Student Goal 2: Increase critical thinking skills needed to interpret ecological data

Data interpretation is practiced in lecture, reading discussions, and after analyzing the building data set

Data interpretation is practiced in lecture, reading discussions, and after analyzing the building data set



Student Goal 3: Effectively community scientific information (i.e. results of study)

Students prepare a research proposal, research paper and poster presentation, which is open by invitation outside of the class

Students prepare a research proposal, research paper and poster presentation, which is open by invitation outside of the class


Instructional Materials

Course syllabus (Acrobat (PDF) 101kB Jun12 18)
CURE Introduction (PowerPoint 2007 (.pptx) 9.5MB Jun12 18)
Paper instructions (Microsoft Word 2007 (.docx) 17kB Jun12 18)

Assessment

Paper Grading Rubric (Microsoft Word 2007 (.docx) 17kB Jun12 18)
Proposal Grading Rubric (Microsoft Word 2007 (.docx) 15kB Jun12 18)

Instructional Staffing

The graduate teaching assistant is leading data collection for this project, so she introduced the CURE, led the field surveys, entered the data, and assisted with grading the final drafts of the papers and the posters. Students completed peer reviews in pairs, each reviewing the other's rough draft.

Author Experience

Cascade Sorte, University of California, Irvine

Ecology is the study of the natural world, and has sometimes been thought of as the "rigorous proof of the obvious". In order to develop appreciation for the natural world, its complexity, and the scientific process that we use to study it, I bring students into the field to experience the environment first-hand and give them an opportunity to make their own observations and ask their own questions, which they then answer using real, unpublished data sets (ideally to which they themselves have contributed).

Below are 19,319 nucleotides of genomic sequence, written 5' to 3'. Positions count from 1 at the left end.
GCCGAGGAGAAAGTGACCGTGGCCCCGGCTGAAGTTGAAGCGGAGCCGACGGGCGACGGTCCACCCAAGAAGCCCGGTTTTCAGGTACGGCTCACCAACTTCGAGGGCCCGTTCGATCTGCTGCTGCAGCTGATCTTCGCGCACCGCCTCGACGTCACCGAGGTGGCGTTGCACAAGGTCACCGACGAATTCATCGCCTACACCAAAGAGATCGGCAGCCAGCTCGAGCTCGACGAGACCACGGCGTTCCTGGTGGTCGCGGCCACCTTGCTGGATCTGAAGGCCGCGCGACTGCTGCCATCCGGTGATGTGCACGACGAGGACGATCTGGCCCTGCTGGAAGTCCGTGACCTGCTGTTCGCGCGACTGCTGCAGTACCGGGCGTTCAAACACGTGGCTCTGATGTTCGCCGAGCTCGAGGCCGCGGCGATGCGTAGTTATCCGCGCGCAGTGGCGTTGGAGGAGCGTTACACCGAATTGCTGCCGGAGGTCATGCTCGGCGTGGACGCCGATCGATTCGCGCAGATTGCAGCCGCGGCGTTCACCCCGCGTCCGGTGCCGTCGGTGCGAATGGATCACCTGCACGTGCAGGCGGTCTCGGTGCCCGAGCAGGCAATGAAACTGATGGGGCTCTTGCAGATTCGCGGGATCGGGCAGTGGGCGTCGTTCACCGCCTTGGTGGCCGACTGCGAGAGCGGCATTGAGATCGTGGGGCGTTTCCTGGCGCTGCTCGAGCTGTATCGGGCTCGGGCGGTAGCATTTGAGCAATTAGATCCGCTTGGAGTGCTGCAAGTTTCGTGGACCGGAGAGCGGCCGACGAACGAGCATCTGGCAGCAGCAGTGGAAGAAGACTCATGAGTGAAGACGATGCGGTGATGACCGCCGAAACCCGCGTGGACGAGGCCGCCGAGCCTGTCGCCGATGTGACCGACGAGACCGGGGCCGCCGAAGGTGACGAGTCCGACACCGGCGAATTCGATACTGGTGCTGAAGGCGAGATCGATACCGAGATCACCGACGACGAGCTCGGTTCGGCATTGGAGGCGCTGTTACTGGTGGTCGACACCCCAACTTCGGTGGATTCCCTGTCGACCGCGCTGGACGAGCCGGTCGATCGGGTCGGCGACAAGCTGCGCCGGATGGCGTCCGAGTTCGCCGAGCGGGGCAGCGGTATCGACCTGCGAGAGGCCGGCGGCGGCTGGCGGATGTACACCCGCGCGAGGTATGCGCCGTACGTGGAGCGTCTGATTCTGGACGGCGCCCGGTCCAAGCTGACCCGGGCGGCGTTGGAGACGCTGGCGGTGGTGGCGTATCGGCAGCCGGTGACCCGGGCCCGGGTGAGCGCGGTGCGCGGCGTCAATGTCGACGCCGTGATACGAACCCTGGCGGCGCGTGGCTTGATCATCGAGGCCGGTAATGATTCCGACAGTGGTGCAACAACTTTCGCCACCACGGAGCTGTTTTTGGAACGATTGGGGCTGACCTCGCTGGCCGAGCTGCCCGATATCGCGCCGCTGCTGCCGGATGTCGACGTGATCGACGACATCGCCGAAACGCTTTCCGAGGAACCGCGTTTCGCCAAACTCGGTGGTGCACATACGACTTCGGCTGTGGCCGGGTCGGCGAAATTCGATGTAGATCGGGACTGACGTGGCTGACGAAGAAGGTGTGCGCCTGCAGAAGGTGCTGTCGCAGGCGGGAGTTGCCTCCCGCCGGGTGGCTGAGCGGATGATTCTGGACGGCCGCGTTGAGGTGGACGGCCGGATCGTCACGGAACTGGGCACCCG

Advice for Implementation

We are currently implementing a writing mentoring program that will involved additional graduate students in the course, in order to increase the amount of individual feedback, particularly in experimental design and statistical analyses. We also spend a class on a statistics refresher, but many of the students are still catching up with basic Microsoft Excel use so there are several steps to get to completing data analysis.

Iteration

Field surveys are unpredictable, and we needed to shift some of our surveys to an alternate location due to storms and high waves - which allowed us to continue with the methods but meant that some data are not consistent with previous surveys. Students recognize that the data set has "holes" and how to deal with those appropriately. Students get feedback on a rough draft and then spend several weeks on revisions, allowing them to correct issues.

Using CURE Data

To date, the data are seen as useful in assessing presence/absence of target species. Because this is an ongoing project, the publication issue is still to be determined. To date, each student's participation has been relatively minimal and not deserving of authorship. However, we expect that students could move into that role, particularly if they continue on as mentees after the course and if they use the project for a senior thesis. We currently have one student from the 2017 course that is continuing as an undergraduate research mentee in 2018.

Resources

Smith, J. R., Fong, P., & Ambrose, R. F. (2006). Dramatic declines in mussel bed community diversity: response to climate change?. Ecology, 87(5), 1153-1161.

Fenberg, P. B., Posbic, K., & Hellberg, M. E. (2014). Historical and recent processes shaping the geographic range of a rocky intertidal gastropod: phylogeography, ecology, and habitat availability. Ecology and evolution, 4(16), 3244-3255.

Sorte, Cascade JB, Victoria E. Davidson, Marcus C. Franklin, Kylla M. Benes, Meredith M. Doellman, Ron J. Etter, Robyn E. Hannigan, Jane Lubchenco, and Bruce A. Menge. "Long‐term declines in an intertidal foundation species parallel shifts in community composition." Global change biology 23, no. 1 (2017): 341-352.